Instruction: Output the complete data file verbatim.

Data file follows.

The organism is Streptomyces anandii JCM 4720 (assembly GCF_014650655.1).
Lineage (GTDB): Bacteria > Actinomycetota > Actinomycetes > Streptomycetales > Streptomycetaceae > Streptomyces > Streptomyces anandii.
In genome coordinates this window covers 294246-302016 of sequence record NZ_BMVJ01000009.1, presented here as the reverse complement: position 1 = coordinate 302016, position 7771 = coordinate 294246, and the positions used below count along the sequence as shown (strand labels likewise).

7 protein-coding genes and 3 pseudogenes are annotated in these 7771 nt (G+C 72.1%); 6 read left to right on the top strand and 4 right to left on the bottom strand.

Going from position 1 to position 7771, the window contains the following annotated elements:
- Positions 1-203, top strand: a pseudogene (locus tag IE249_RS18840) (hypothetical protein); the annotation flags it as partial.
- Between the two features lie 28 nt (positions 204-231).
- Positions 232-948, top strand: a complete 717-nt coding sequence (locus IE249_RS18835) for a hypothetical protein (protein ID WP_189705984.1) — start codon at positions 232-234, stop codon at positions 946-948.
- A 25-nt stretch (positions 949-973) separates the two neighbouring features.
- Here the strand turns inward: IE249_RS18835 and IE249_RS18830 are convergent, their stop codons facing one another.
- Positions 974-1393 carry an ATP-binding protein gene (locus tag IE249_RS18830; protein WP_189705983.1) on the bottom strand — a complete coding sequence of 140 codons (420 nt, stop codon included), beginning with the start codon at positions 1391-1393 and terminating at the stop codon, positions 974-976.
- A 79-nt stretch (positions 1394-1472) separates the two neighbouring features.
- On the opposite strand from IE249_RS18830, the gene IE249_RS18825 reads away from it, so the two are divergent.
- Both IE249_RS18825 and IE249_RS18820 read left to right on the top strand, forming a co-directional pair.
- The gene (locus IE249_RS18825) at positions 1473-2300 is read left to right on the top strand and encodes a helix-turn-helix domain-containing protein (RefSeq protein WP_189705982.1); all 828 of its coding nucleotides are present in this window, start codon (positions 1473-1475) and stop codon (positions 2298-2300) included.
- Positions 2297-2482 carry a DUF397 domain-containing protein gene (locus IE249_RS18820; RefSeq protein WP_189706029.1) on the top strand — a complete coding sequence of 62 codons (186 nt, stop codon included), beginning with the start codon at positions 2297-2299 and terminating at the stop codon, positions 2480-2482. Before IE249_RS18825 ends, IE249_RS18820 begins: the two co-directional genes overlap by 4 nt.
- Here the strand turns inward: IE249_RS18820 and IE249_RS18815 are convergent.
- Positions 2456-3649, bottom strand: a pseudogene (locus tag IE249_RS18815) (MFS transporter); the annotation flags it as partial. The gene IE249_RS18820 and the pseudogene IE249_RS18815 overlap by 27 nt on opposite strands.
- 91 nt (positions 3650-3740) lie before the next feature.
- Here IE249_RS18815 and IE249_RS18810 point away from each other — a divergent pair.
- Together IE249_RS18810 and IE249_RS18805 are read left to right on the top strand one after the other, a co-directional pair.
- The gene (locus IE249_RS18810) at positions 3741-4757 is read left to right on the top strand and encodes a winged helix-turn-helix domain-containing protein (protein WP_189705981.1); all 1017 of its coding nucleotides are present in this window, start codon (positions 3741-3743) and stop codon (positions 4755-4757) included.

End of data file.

The organism is Streptomyces anandii JCM 4720 (assembly GCF_014650655.1).
Lineage (GTDB): Bacteria > Actinomycetota > Actinomycetes > Streptomycetales > Streptomycetaceae > Streptomyces > Streptomyces anandii.
In genome coordinates this window covers 294246-302016 of sequence record NZ_BMVJ01000009.1, presented here as the reverse complement: position 1 = coordinate 302016, position 7771 = coordinate 294246, and the positions used below count along the sequence as shown (strand labels likewise).

7 protein-coding genes and 3 pseudogenes are annotated in these 7771 nt (G+C 72.1%); 6 read left to right on the top strand and 4 right to left on the bottom strand.

Going from position 1 to position 7771, the window contains the following annotated elements:
- Positions 1-203, top strand: a pseudogene (locus tag IE249_RS18840) (hypothetical protein); the annotation flags it as partial.
- Between the two features lie 28 nt (positions 204-231).
- Positions 232-948, top strand: a complete 717-nt coding sequence (locus IE249_RS18835) for a hypothetical protein (protein ID WP_189705984.1) — start codon at positions 232-234, stop codon at positions 946-948.
- A 25-nt stretch (positions 949-973) separates the two neighbouring features.
- Here the strand turns inward: IE249_RS18835 and IE249_RS18830 are convergent, their stop codons facing one another.
- Positions 974-1393 carry an ATP-binding protein gene (locus tag IE249_RS18830; protein WP_189705983.1) on the bottom strand — a complete coding sequence of 140 codons (420 nt, stop codon included), beginning with the start codon at positions 1391-1393 and terminating at the stop codon, positions 974-976.
- A 79-nt stretch (positions 1394-1472) separates the two neighbouring features.
- On the opposite strand from IE249_RS18830, the gene IE249_RS18825 reads away from it, so the two are divergent.
- Both IE249_RS18825 and IE249_RS18820 read left to right on the top strand, forming a co-directional pair.
- The gene (locus IE249_RS18825) at positions 1473-2300 is read left to right on the top strand and encodes a helix-turn-helix domain-containing protein (RefSeq protein WP_189705982.1); all 828 of its coding nucleotides are present in this window, start codon (positions 1473-1475) and stop codon (positions 2298-2300) included.
- Positions 2297-2482 carry a DUF397 domain-containing protein gene (locus IE249_RS18820; RefSeq protein WP_189706029.1) on the top strand — a complete coding sequence of 62 codons (186 nt, stop codon included), beginning with the start codon at positions 2297-2299 and terminating at the stop codon, positions 2480-2482. Before IE249_RS18825 ends, IE249_RS18820 begins: the two co-directional genes overlap by 4 nt.
- Here the strand turns inward: IE249_RS18820 and IE249_RS18815 are convergent.
- Positions 2456-3649, bottom strand: a pseudogene (locus tag IE249_RS18815) (MFS transporter); the annotation flags it as partial. The gene IE249_RS18820 and the pseudogene IE249_RS18815 overlap by 27 nt on opposite strands.
- 91 nt (positions 3650-3740) lie before the next feature.
- Here IE249_RS18815 and IE249_RS18810 point away from each other — a divergent pair.
- Together IE249_RS18810 and IE249_RS18805 are read left to right on the top strand one after the other, a co-directional pair.
- The gene (locus IE249_RS18810) at positions 3741-4757 is read left to right on the top strand and encodes a winged helix-turn-helix domain-containing protein (protein WP_189705981.1); all 1017 of its coding nucleotides are present in this window, start codon (positions 3741-3743) and stop codon (positions 4755-4757) included.